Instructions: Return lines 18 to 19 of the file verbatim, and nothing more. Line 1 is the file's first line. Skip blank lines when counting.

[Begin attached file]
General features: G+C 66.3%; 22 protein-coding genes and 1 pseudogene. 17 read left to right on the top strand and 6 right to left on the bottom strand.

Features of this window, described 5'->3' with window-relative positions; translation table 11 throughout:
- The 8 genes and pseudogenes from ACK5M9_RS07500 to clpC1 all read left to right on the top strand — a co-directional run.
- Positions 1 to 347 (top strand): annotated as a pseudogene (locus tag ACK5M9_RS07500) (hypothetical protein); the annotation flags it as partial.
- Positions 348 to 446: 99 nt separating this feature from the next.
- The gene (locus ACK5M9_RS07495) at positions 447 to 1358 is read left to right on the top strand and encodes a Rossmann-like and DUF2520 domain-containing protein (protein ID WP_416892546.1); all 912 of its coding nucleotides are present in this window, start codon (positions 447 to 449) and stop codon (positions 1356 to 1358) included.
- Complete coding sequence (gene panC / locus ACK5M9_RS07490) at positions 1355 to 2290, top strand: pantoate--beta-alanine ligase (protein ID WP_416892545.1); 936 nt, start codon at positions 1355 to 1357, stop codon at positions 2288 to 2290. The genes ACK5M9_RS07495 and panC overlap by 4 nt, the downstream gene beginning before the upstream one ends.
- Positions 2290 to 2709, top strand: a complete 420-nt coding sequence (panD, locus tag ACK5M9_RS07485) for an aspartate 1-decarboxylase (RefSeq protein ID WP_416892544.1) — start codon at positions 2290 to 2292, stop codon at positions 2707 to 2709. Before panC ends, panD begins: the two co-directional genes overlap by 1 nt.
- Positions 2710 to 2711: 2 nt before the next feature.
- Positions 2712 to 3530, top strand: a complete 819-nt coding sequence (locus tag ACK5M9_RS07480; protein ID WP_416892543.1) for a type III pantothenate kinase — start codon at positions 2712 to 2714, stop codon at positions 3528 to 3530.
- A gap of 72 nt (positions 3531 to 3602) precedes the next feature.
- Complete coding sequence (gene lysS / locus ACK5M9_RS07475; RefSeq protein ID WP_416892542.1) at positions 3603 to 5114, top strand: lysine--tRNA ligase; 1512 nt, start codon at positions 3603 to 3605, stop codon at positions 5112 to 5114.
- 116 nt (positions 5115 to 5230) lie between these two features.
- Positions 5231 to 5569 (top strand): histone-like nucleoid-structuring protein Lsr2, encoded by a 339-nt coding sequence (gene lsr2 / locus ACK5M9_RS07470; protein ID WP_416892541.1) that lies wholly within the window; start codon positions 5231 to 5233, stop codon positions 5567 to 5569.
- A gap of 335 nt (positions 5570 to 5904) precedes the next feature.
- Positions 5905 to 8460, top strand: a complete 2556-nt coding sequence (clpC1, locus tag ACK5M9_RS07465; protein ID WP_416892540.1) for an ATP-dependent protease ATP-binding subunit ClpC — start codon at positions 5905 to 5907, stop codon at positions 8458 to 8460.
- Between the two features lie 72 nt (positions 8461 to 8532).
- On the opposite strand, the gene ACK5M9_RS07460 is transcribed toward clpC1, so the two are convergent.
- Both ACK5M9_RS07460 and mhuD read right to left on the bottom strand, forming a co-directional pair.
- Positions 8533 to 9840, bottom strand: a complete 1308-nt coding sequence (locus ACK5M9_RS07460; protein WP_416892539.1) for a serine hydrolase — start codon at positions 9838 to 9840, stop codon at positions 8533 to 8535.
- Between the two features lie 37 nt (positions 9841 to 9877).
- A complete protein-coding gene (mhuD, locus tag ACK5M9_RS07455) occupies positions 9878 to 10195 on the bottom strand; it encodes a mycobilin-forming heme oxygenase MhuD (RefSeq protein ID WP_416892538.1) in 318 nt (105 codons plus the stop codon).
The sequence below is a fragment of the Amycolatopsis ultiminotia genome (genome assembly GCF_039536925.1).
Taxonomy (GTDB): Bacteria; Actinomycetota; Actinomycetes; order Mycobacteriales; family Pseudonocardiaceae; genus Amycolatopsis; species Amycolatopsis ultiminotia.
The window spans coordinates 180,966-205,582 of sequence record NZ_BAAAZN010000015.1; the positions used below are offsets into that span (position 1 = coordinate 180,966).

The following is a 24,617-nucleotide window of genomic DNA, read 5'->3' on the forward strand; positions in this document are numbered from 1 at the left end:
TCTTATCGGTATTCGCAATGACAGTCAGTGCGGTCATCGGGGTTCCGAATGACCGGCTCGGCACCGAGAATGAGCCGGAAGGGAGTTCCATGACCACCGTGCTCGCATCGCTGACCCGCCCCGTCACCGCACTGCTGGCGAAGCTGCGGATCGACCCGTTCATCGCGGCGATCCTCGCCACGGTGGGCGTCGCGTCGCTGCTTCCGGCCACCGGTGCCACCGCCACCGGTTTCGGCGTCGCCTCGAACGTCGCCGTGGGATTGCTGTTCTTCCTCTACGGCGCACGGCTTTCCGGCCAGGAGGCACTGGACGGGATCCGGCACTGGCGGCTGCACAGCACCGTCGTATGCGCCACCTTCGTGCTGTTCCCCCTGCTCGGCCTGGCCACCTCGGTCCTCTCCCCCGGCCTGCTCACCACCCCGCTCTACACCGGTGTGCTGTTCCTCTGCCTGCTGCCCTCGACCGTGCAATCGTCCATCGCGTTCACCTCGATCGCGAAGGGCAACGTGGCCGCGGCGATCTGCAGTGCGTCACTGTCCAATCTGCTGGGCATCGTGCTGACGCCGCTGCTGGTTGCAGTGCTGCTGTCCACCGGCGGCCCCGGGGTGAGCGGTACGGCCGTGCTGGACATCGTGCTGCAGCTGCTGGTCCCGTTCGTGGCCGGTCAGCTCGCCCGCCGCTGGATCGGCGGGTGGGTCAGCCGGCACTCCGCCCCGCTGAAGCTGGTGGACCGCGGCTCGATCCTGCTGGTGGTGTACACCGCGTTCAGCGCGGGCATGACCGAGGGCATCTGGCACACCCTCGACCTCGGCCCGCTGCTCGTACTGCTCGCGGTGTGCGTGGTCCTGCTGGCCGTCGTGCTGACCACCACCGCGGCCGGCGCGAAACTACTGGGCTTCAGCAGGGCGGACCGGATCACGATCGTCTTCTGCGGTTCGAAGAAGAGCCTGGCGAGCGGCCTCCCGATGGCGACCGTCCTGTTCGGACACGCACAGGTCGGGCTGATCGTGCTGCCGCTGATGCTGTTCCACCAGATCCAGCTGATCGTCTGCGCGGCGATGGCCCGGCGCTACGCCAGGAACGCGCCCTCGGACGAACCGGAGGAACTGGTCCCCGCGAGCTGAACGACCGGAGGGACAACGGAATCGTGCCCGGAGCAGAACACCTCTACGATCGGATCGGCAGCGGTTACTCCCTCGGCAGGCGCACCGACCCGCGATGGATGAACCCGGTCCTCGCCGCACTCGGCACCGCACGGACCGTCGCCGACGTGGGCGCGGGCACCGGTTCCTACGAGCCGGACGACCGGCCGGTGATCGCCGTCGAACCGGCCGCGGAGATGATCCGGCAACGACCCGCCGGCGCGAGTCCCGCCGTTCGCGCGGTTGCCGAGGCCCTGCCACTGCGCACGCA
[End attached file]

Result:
- On the opposite strand, the gene ACK5M9_RS07460 is transcribed toward clpC1, so the two are convergent.
- Both ACK5M9_RS07460 and mhuD read right to left on the bottom strand, forming a co-directional pair.